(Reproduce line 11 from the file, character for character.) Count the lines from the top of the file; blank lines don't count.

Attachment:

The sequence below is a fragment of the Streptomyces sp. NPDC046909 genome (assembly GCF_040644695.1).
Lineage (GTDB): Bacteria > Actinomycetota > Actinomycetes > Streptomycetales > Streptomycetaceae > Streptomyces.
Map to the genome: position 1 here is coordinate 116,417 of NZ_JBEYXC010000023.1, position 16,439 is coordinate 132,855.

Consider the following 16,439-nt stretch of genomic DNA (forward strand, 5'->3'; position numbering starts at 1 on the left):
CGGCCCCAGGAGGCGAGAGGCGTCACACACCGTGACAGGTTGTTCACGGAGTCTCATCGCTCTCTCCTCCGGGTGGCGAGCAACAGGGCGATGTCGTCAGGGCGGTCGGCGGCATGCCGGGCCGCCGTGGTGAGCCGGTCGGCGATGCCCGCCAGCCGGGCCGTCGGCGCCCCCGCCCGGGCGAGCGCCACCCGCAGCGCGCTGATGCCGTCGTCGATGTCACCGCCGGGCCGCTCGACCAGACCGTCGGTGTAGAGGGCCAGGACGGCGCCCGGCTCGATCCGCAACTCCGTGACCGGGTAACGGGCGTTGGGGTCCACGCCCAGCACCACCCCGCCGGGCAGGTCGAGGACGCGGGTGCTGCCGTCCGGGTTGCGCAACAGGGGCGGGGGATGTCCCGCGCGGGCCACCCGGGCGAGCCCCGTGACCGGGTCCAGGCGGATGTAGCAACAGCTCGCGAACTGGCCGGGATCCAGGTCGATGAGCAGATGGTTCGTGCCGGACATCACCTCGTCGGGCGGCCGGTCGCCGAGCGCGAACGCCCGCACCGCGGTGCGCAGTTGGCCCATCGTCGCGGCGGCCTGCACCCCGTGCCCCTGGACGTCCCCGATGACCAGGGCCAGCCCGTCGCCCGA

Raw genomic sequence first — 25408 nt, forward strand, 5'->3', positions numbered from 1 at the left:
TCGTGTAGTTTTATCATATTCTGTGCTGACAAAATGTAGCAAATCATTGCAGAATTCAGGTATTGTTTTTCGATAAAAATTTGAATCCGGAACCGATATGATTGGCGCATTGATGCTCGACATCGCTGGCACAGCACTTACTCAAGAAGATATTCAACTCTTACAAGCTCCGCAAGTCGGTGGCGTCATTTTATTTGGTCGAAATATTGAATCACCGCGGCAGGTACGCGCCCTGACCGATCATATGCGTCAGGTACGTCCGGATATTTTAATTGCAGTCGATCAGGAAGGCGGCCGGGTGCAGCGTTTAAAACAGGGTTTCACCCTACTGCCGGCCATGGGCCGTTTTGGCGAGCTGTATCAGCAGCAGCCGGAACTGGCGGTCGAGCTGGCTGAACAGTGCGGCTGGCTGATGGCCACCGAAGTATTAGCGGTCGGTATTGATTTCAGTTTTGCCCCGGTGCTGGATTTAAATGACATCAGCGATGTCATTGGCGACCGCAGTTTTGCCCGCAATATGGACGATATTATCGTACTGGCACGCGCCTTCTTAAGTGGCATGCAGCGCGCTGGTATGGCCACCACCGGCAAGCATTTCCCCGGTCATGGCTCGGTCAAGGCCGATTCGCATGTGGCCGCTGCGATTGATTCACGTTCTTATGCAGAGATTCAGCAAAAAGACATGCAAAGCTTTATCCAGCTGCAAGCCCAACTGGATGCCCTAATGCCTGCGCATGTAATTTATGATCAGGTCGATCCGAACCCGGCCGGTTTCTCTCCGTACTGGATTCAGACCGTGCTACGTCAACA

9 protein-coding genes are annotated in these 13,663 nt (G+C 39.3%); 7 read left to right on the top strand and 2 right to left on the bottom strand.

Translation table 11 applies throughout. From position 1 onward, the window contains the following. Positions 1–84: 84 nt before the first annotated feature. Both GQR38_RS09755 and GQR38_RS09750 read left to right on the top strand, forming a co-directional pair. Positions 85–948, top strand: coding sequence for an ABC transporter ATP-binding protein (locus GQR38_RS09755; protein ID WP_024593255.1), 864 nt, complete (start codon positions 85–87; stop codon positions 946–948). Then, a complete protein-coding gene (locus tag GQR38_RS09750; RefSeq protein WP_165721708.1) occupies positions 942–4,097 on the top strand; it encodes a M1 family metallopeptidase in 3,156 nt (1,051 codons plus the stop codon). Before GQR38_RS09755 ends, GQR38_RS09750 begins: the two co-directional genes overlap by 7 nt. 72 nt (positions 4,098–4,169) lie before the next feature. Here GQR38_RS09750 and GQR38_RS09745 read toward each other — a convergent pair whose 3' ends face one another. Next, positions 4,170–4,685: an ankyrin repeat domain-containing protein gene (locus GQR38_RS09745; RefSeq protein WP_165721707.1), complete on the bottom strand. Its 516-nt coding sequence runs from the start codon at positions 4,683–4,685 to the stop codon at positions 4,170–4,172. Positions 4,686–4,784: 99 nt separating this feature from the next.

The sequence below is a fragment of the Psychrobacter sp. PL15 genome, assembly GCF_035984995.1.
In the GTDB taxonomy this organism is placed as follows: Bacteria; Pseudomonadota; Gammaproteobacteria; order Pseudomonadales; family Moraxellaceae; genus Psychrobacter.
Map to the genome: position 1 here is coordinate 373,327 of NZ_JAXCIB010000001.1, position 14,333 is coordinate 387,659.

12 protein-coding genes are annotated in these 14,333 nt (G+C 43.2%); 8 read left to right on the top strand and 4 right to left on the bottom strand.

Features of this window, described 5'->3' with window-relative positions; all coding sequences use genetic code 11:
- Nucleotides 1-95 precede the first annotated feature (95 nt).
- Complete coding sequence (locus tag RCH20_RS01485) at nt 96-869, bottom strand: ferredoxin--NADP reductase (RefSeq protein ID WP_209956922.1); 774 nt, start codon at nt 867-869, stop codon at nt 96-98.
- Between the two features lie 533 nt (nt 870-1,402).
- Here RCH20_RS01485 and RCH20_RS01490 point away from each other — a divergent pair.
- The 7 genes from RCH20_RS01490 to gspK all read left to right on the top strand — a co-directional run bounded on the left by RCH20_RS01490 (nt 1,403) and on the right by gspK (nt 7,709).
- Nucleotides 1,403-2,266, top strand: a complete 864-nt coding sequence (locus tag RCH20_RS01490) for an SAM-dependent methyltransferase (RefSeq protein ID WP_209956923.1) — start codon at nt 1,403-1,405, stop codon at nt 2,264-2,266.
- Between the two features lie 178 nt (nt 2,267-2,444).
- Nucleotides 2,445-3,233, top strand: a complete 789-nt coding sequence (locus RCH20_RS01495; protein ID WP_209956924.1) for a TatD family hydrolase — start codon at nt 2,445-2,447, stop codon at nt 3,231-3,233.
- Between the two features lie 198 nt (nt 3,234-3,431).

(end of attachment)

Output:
In the GTDB taxonomy this organism is placed as follows: Bacteria; Pseudomonadota; Gammaproteobacteria; order Pseudomonadales; family Moraxellaceae; genus Psychrobacter.